“I didn’t come from a musical family but I was especially grateful for a professor of music who taught me orchestration and expanded my musical skills for interpretation when I was 11,” he recalls. Despite his packed schedule, he’s hoping to spend a few days revisiting at least one of Utah’s national parks. In addition to his new musical enterprises this fall, Hakobyan also will be setting out on his first tour in Japan.
One of his most memorable performances came when he was called in at the last minute to substitute for a soloist who was scheduled to play the first Tchaikovsky piano concerto in Monterrey, Mexico but had suffered an injury. “I was called three days before and I had not played the Tchaikovsky for 8 years. I rehearsed for 12 hours on each of the next two days. The concert was full of electricity because the orchestra knew what the circumstances were and they played their hearts out.”
Micky and The Motorcars, 9:55 p.m., Amphitheater Stage
After recording four earlier albums under a record label, Micky Braun and his fellow musicians in The Motorcars returned to the independent roots which drove the making of their first two albums more than ten years ago and captured the energy in Hearts From Above, which many believe to the band’s best work to date.
After raising more than $45,000 in a Kickstarter campaign, passing easily its original goal of $28,000, the band focused on bringing its outstanding Americana roots music and virtuosic acoustic instrumental skills to a well-received release last summer. To date, Hearts from Above has outperformed all of the band’s earlier releases on the major charts, including high-level spots on Billboard’s US Heatseekers and US Top Independent Album charts.
“We wanted to get involved with our fans and give them all sorts of options to thank them for their support,” Micky Braun, who handles lead vocals and acoustic guitar duties, said in an interview with The Utah Review. “As for our next album, I assume that we will do another Kickstarter. Fans really enjoyed the chance to put their names on the project.”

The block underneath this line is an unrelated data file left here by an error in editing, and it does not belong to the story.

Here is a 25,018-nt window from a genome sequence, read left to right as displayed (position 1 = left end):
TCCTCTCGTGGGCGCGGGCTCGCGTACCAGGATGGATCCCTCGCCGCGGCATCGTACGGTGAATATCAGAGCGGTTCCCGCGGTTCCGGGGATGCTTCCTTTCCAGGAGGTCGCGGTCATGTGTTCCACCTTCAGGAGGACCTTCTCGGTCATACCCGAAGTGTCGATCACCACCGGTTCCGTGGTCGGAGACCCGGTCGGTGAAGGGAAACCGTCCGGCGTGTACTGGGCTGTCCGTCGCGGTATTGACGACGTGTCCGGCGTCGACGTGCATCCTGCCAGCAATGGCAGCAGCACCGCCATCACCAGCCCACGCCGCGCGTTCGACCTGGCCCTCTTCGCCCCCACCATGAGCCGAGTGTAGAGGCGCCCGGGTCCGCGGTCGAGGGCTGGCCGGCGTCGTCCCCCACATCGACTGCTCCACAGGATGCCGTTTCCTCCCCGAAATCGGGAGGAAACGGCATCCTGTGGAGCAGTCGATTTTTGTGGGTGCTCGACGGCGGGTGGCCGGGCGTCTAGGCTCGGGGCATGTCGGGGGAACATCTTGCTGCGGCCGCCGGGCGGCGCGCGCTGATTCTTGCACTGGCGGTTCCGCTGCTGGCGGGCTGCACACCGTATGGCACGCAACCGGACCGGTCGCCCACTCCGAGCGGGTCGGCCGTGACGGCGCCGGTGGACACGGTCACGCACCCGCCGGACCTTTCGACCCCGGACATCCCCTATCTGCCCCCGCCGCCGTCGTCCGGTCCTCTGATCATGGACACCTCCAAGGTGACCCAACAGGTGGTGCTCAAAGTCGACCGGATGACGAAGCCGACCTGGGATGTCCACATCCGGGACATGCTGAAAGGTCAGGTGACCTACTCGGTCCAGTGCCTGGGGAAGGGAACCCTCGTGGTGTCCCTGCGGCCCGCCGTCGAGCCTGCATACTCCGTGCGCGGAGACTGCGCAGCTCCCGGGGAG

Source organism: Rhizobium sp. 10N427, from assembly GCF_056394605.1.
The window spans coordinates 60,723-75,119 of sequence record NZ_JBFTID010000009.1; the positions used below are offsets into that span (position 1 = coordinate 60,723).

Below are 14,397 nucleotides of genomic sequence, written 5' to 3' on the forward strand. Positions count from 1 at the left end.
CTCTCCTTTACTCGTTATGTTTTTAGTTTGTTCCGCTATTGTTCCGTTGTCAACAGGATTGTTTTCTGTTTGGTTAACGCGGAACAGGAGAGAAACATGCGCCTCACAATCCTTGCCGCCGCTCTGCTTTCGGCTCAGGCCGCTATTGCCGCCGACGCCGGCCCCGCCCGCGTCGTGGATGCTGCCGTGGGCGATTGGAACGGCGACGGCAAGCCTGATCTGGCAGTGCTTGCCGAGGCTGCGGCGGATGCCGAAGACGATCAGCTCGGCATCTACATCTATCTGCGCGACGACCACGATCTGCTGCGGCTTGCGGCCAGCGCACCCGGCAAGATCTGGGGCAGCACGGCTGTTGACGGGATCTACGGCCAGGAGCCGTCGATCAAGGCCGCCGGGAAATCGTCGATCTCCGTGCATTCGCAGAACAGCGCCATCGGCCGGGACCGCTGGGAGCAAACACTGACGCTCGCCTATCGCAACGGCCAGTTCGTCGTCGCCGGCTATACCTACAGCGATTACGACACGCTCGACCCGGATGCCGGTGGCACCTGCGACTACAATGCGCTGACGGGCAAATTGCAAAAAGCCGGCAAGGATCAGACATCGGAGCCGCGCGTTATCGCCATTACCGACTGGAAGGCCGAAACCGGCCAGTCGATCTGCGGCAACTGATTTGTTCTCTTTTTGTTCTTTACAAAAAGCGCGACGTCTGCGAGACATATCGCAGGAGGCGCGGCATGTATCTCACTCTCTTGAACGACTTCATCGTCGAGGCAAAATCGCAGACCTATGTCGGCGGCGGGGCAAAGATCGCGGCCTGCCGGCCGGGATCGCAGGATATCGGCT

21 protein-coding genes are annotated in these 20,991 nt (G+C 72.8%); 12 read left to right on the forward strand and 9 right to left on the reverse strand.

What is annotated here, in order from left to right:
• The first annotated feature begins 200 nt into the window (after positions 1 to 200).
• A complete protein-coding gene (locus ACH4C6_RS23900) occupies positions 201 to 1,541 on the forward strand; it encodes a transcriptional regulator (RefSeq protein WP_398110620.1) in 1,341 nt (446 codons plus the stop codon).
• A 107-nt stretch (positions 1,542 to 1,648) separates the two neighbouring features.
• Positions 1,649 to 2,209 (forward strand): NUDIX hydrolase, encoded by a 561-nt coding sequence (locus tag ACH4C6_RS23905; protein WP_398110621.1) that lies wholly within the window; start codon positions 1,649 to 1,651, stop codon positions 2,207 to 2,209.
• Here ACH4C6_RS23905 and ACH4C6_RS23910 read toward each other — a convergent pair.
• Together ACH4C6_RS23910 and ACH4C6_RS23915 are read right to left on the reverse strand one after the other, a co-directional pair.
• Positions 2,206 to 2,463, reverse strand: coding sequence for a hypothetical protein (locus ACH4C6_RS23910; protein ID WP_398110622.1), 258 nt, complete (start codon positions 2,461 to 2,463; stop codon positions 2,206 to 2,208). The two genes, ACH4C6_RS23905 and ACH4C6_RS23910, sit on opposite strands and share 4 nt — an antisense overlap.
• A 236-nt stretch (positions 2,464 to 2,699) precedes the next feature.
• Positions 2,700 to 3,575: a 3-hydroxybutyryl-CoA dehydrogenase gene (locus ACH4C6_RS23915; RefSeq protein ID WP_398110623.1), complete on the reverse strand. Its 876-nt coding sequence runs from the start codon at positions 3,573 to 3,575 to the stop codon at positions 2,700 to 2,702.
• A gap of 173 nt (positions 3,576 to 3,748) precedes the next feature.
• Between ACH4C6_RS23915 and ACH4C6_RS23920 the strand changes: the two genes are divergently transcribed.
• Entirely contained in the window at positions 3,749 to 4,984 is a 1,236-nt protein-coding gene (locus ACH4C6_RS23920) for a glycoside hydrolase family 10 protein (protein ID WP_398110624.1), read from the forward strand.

In July, the band also will release in the States a live recording of a concert they did a year and a half ago in Germany at Heilbronn and Stuttgart. “We had such a great response,” he recalls. “One woman came up to us and said that she supported our Kickstarter campaign but that she never received her gift. She wasn’t mad or disappointed. But, we made up for it giving her stickers and hats. She was happy.” The live album will be available for pre-sale on iTunes and the band’s website beginning June 30.
In addition to Micky, the band includes his brother Gary Braun (lead and harmony vocals, guitar, mandolin, harmonica), Joe Fladger (bass), Dustin Schaefer (lead guitar) and Bobby Paugh (drums and percussion). The Braun brothers hail from Idaho but have lived in Austin for more than a decade. The annual highlight happens every August, as Muzzie Braun, father of Willy and Cody of Reckless Kelly, and Micky and Gary of Micky and the Motorcars, plays host to the widely anticipated music festival in Challis, Idaho.
The instrumentals on the band’s latest album reflect the best of what alt-country offers. Love and relationships are the driving force of many ballads, and listeners will pick up on the outstanding rock feel in the guitar playing in songs like Tonight We Ride. The lyrics are first-rate in every track, starting with the album’s title track Hearts From Above.
Blake and Groves (4:15 p.m., Park Stage), K.C. Groves and Greg Blake set the festival’s sizzling pace with roots music strongly inflected by country and classic bluegrass; The Weekenders (8:30 p.m., Amphitheater Stage), four-piece rock ‘n’ roll band that counts a range of influences from Muscle Shoals to grunge, that have played with national acts including Blitzen Trapper, Band of Heathens, The Stone Foxes and Lukas Nelson; Fictionist (9:15 p.m., Park Stage), one of the best-known bands coming out of Provo, Utah, its musicians for the last seven years have shared the stage with band such as Imagine Dragons, Vampire Weekend, Neon Trees, Shiny Toy Guns; House of Lewis (9:15 p.m., The Round), a hip-hop collective featuring four emcees and two DJs. House of Lewis’ Apt just released his new full-length album, (almost). Featuring Tyler Glenn of Neon Trees, Nate Pyfer (Code Hero), Dusk Raps, and House of Lewis.